WWF-Australia said the Reef Ministerial Taskforce announced today has a good mix of skills and expertise.
“We welcome the Queensland Government for delivering on its election commitment to establish the Taskforce,” said WWF spokesperson Nick Heath.
“This is a critical step in tackling one of the biggest threats to the Great Barrier Reef: agricultural pollution.
“The Queensland Government has brought together a strong team with expertise in science, water quality, grazing, agriculture, tourism, resources, conservation, planning, economics and regional communities.
“They will need every bit of that expertise because they have a big job ahead,” Mr Heath said.
The Reef 2050 Plan has set a target of reducing nitrogen pollution by up to 80%, and sediment run-off by up to 50%, by 2025.
“These goals are based on scientific advice about what’s required to save the Reef but no strategy so far has achieved reductions anywhere near these targets,” Mr Heath said.
“The Taskforce will report within a year on the best means to achieve the targets and will consider robust regulations and a market-based trading mechanism.
“WWF believes putting a legislative cap on pollution must also be on the table,” he said.
Both governments have committed $100 million each towards reducing the pollution flowing to the Reef over the next five years but the six NRM groups covering the Reef say $784 million in additional funding is needed in the first five years alone.
“Given that the Reef is likely to generate at least $30 billion for the economy over the next five years WWF again calls for the federal government to lift funding to the scale required to meet these water quality targets,”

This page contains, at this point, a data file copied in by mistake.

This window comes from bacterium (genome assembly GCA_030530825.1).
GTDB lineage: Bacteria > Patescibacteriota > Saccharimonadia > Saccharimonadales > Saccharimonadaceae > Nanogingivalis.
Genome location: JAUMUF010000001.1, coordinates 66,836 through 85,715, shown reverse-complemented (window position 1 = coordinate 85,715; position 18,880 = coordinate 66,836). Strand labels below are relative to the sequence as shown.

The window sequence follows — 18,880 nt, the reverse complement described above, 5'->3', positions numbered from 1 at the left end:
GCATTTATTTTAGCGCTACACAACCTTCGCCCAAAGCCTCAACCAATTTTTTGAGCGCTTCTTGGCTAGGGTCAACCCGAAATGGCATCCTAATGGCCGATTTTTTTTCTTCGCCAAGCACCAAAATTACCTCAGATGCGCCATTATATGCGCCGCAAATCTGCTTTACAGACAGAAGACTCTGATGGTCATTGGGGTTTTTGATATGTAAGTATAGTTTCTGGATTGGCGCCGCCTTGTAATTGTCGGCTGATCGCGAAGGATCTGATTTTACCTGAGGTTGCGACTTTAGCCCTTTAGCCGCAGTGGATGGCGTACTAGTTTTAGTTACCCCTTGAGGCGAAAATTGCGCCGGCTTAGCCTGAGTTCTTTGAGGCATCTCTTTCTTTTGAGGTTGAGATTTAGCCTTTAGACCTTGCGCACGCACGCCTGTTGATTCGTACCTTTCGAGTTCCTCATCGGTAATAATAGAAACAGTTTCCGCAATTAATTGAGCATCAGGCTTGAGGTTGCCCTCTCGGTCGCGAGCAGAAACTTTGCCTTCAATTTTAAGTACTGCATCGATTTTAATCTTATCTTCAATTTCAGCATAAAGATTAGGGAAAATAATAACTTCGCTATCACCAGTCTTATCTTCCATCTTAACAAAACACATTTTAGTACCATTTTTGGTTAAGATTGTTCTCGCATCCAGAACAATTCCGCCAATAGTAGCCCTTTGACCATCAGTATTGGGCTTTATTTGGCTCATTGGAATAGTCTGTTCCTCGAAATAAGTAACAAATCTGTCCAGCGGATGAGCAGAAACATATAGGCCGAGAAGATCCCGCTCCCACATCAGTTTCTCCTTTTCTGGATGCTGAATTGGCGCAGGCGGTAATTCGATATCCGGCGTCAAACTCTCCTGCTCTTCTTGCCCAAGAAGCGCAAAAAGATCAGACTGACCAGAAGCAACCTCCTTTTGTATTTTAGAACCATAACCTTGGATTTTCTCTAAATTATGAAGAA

“The Government Reef 2050 Plan needs to be turned into real action and fully funded if we want to avoid an ‘in danger’ listing by the World Heritage Committee,” Mr Heath said.
- The Great Barrier Reef 2014 Outlook report estimates nitrogen discharge to the Reef has jumped from 20,077 tonnes annually before European settlement to 35,053 tonnes annually now.
- It’s also estimated the sediment load entering the Reef has more than doubled from 2931 kilotonnes annually before European settlement to 7930 kilotonnes annually now.
- Nitrogen pollution causes outbreaks of Crown of Thorns Starfish which can destroy an individual reef in a matter of weeks and sediment pollution harms coral and seagrass.
- An adult crown-of-thorns starfish can consume up to 478 square centimetres (about the size of a dinner plate) of coral each day.
- Under natural conditions it is thought that COTS populations increase to outbreak concentrations in a 50 to 80 year cycle but modelling based on plausible increases in river nutrient loads over the last 200 years shows they’re now occurring every 15 years.
- One estimate is that COTS have been responsible for 42% of the total coral cover loss in the Great Barrier Reef since 1985.
WWF-Australia Media Contact:
Mark Symons, Senior Media Officer, 0400 985 571